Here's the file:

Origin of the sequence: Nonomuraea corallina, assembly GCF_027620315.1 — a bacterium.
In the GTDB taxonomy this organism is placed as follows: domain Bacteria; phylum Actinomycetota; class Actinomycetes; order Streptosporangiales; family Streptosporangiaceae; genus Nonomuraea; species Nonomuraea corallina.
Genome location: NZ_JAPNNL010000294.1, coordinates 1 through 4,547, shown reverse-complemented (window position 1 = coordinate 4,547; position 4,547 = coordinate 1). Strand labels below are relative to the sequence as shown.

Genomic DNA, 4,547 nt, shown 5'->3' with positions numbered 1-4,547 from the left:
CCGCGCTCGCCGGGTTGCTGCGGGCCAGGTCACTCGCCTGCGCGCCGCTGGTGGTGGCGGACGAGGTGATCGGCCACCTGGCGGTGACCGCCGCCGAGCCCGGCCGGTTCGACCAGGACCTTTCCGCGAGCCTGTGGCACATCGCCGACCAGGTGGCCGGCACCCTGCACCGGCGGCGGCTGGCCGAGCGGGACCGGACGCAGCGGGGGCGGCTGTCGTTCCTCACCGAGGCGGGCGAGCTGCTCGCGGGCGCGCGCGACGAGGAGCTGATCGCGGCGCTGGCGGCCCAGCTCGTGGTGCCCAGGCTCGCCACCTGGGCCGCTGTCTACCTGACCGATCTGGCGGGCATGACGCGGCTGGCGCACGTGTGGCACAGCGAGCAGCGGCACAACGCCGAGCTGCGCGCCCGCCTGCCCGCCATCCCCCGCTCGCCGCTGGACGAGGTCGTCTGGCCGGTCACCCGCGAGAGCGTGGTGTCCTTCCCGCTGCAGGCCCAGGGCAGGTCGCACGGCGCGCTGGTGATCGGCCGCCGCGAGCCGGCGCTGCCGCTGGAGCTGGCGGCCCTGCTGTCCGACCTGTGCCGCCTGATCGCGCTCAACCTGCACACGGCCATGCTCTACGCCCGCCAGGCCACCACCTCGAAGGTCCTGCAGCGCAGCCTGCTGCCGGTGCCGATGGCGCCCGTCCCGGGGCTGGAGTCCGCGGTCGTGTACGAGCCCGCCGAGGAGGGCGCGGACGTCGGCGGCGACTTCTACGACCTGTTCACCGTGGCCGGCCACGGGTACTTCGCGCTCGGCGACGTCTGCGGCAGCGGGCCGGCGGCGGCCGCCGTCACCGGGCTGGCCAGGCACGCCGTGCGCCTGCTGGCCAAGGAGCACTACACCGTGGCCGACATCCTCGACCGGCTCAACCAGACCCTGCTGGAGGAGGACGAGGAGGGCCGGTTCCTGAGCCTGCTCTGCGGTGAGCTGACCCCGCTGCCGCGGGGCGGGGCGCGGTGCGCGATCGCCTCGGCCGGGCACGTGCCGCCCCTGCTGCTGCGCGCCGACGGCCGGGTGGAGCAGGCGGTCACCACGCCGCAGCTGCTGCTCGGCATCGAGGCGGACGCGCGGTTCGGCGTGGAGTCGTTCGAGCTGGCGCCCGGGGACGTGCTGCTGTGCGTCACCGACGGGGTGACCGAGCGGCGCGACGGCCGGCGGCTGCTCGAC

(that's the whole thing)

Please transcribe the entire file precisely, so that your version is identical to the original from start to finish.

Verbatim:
Origin of the sequence: Nonomuraea corallina, assembly GCF_027620315.1 — a bacterium.
In the GTDB taxonomy this organism is placed as follows: domain Bacteria; phylum Actinomycetota; class Actinomycetes; order Streptosporangiales; family Streptosporangiaceae; genus Nonomuraea; species Nonomuraea corallina.
Genome location: NZ_JAPNNL010000294.1, coordinates 1 through 4,547, shown reverse-complemented (window position 1 = coordinate 4,547; position 4,547 = coordinate 1). Strand labels below are relative to the sequence as shown.

Genomic DNA, 4,547 nt, shown 5'->3' with positions numbered 1-4,547 from the left:
CCGCGCTCGCCGGGTTGCTGCGGGCCAGGTCACTCGCCTGCGCGCCGCTGGTGGTGGCGGACGAGGTGATCGGCCACCTGGCGGTGACCGCCGCCGAGCCCGGCCGGTTCGACCAGGACCTTTCCGCGAGCCTGTGGCACATCGCCGACCAGGTGGCCGGCACCCTGCACCGGCGGCGGCTGGCCGAGCGGGACCGGACGCAGCGGGGGCGGCTGTCGTTCCTCACCGAGGCGGGCGAGCTGCTCGCGGGCGCGCGCGACGAGGAGCTGATCGCGGCGCTGGCGGCCCAGCTCGTGGTGCCCAGGCTCGCCACCTGGGCCGCTGTCTACCTGACCGATCTGGCGGGCATGACGCGGCTGGCGCACGTGTGGCACAGCGAGCAGCGGCACAACGCCGAGCTGCGCGCCCGCCTGCCCGCCATCCCCCGCTCGCCGCTGGACGAGGTCGTCTGGCCGGTCACCCGCGAGAGCGTGGTGTCCTTCCCGCTGCAGGCCCAGGGCAGGTCGCACGGCGCGCTGGTGATCGGCCGCCGCGAGCCGGCGCTGCCGCTGGAGCTGGCGGCCCTGCTGTCCGACCTGTGCCGCCTGATCGCGCTCAACCTGCACACGGCCATGCTCTACGCCCGCCAGGCCACCACCTCGAAGGTCCTGCAGCGCAGCCTGCTGCCGGTGCCGATGGCGCCCGTCCCGGGGCTGGAGTCCGCGGTCGTGTACGAGCCCGCCGAGGAGGGCGCGGACGTCGGCGGCGACTTCTACGACCTGTTCACCGTGGCCGGCCACGGGTACTTCGCGCTCGGCGACGTCTGCGGCAGCGGGCCGGCGGCGGCCGCCGTCACCGGGCTGGCCAGGCACGCCGTGCGCCTGCTGGCCAAGGAGCACTACACCGTGGCCGACATCCTCGACCGGCTCAACCAGACCCTGCTGGAGGAGGACGAGGAGGGCCGGTTCCTGAGCCTGCTCTGCGGTGAGCTGACCCCGCTGCCGCGGGGCGGGGCGCGGTGCGCGATCGCCTCGGCCGGGCACGTGCCGCCCCTGCTGCTGCGCGCCGACGGCCGGGTGGAGCAGGCGGTCACCACGCCGCAGCTGCTGCTCGGCATCGAGGCGGACGCGCGGTTCGGCGTGGAGTCGTTCGAGCTGGCGCCCGGGGACGTGCTGCTGTGCGTCACCGACGGGGTGACCGAGCGGCGCGACGGCCGGCGGCTGCTCGAC